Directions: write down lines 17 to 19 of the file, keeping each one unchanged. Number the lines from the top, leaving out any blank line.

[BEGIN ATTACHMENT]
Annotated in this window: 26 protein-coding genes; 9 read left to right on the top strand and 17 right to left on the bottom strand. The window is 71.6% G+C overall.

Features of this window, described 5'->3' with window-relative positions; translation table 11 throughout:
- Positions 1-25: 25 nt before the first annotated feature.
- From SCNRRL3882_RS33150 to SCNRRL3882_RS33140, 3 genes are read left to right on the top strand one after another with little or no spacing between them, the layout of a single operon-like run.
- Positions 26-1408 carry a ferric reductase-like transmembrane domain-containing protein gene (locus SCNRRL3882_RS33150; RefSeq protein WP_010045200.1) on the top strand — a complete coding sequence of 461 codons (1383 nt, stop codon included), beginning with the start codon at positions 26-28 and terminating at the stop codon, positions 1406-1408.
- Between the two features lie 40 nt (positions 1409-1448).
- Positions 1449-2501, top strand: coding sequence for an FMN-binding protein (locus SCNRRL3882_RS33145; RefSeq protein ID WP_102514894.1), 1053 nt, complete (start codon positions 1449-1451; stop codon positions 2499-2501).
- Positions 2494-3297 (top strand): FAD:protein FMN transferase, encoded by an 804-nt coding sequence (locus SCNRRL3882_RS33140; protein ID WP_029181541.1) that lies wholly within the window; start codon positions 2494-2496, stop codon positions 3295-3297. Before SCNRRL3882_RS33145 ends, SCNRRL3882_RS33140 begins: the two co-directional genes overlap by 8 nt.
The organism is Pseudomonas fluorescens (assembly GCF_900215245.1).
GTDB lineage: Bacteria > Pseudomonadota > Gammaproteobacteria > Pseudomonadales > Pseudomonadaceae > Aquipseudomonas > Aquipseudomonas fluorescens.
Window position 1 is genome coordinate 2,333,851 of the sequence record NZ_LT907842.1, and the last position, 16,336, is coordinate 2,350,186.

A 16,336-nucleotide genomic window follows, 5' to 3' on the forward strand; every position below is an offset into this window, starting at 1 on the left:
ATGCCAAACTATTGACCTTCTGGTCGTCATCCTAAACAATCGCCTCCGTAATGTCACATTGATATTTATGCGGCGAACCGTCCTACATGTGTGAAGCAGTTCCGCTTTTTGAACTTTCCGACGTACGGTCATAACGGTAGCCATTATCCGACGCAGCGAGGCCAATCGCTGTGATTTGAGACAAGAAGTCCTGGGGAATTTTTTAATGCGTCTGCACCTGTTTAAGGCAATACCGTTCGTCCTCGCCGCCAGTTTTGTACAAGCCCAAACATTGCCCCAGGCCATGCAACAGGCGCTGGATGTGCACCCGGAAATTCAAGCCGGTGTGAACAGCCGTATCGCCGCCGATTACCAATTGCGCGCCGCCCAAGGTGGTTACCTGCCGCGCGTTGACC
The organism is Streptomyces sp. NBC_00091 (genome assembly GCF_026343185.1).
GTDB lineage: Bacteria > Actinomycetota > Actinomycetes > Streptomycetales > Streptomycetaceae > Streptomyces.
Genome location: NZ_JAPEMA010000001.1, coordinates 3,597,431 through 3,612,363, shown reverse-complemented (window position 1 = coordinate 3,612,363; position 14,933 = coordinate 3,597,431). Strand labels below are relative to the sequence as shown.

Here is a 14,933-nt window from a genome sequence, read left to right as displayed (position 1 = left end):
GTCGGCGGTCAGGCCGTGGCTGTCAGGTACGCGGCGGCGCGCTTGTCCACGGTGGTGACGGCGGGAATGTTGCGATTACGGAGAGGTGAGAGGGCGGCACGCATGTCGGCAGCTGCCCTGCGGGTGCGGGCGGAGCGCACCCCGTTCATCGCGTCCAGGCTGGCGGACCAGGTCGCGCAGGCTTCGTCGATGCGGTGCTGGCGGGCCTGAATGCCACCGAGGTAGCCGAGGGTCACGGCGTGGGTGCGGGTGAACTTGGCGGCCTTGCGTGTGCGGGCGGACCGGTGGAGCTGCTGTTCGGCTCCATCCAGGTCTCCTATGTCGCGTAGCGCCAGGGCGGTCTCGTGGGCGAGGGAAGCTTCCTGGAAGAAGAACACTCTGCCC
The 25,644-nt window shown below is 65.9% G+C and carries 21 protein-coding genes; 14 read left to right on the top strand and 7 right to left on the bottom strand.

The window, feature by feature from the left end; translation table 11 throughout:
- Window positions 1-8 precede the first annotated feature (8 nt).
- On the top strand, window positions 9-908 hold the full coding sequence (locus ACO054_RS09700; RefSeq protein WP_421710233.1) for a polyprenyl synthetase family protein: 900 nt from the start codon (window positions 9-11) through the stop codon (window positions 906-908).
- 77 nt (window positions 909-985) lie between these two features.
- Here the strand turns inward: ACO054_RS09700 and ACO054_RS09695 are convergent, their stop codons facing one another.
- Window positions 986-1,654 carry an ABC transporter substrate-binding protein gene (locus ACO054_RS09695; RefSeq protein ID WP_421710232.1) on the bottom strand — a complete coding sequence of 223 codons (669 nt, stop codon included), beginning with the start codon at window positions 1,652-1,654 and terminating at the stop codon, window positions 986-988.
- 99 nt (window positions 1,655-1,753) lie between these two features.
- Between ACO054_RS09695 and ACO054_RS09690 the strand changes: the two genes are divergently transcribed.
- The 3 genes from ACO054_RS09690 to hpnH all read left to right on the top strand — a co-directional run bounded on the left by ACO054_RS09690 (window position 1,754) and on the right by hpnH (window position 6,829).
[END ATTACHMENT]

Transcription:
Here is a 14,933-nt window from a genome sequence, read left to right as displayed (position 1 = left end):
GTCGGCGGTCAGGCCGTGGCTGTCAGGTACGCGGCGGCGCGCTTGTCCACGGTGGTGACGGCGGGAATGTTGCGATTACGGAGAGGTGAGAGGGCGGCACGCATGTCGGCAGCTGCCCTGCGGGTGCGGGCGGAGCGCACCCCGTTCATCGCGTCCAGGCTGGCGGACCAGGTCGCGCAGGCTTCGTCGATGCGGTGCTGGCGGGCCTGAATGCCACCGAGGTAGCCGAGGGTCACGGCGTGGGTGCGGGTGAACTTGGCGGCCTTGCGTGTGCGGGCGGACCGGTGGAGCTGCTGTTCGGCTCCATCCAGGTCTCCTATGTCGCGTAGCGCCAGGGCGGTCTCGTGGGCGAGGGAAGCTTCCTGGAAGAAGAACACTCTGCCC
The 25,644-nt window shown below is 65.9% G+C and carries 21 protein-coding genes; 14 read left to right on the top strand and 7 right to left on the bottom strand.